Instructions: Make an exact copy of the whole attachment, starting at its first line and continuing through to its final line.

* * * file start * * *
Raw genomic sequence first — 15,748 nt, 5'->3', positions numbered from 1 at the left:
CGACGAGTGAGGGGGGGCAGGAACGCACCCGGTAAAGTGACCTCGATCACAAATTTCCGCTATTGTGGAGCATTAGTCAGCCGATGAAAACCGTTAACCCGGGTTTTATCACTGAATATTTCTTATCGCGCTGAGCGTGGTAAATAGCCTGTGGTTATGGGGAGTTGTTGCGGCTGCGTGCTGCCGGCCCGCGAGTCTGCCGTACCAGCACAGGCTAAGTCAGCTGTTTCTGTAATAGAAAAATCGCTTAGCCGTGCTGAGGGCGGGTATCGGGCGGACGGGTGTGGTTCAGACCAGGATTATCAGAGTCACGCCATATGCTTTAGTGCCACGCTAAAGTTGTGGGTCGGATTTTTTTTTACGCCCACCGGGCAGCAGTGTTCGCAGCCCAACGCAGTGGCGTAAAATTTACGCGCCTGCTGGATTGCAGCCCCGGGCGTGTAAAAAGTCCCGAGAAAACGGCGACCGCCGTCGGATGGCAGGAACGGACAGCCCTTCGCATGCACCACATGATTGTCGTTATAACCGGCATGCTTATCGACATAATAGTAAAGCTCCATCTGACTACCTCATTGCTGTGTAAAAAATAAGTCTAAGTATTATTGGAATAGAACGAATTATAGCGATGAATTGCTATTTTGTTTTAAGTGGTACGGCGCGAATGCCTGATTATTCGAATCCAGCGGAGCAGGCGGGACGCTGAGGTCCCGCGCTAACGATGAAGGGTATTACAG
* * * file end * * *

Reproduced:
Raw genomic sequence first — 15,748 nt, 5'->3', positions numbered from 1 at the left:
CGACGAGTGAGGGGGGGCAGGAACGCACCCGGTAAAGTGACCTCGATCACAAATTTCCGCTATTGTGGAGCATTAGTCAGCCGATGAAAACCGTTAACCCGGGTTTTATCACTGAATATTTCTTATCGCGCTGAGCGTGGTAAATAGCCTGTGGTTATGGGGAGTTGTTGCGGCTGCGTGCTGCCGGCCCGCGAGTCTGCCGTACCAGCACAGGCTAAGTCAGCTGTTTCTGTAATAGAAAAATCGCTTAGCCGTGCTGAGGGCGGGTATCGGGCGGACGGGTGTGGTTCAGACCAGGATTATCAGAGTCACGCCATATGCTTTAGTGCCACGCTAAAGTTGTGGGTCGGATTTTTTTTTACGCCCACCGGGCAGCAGTGTTCGCAGCCCAACGCAGTGGCGTAAAATTTACGCGCCTGCTGGATTGCAGCCCCGGGCGTGTAAAAAGTCCCGAGAAAACGGCGACCGCCGTCGGATGGCAGGAACGGACAGCCCTTCGCATGCACCACATGATTGTCGTTATAACCGGCATGCTTATCGACATAATAGTAAAGCTCCATCTGACTACCTCATTGCTGTGTAAAAAATAAGTCTAAGTATTATTGGAATAGAACGAATTATAGCGATGAATTGCTATTTTGTTTTAAGTGGTACGGCGCGAATGCCTGATTATTCGAATCCAGCGGAGCAGGCGGGACGCTGAGGTCCCGCGCTAACGATGAAGGGTATTACAG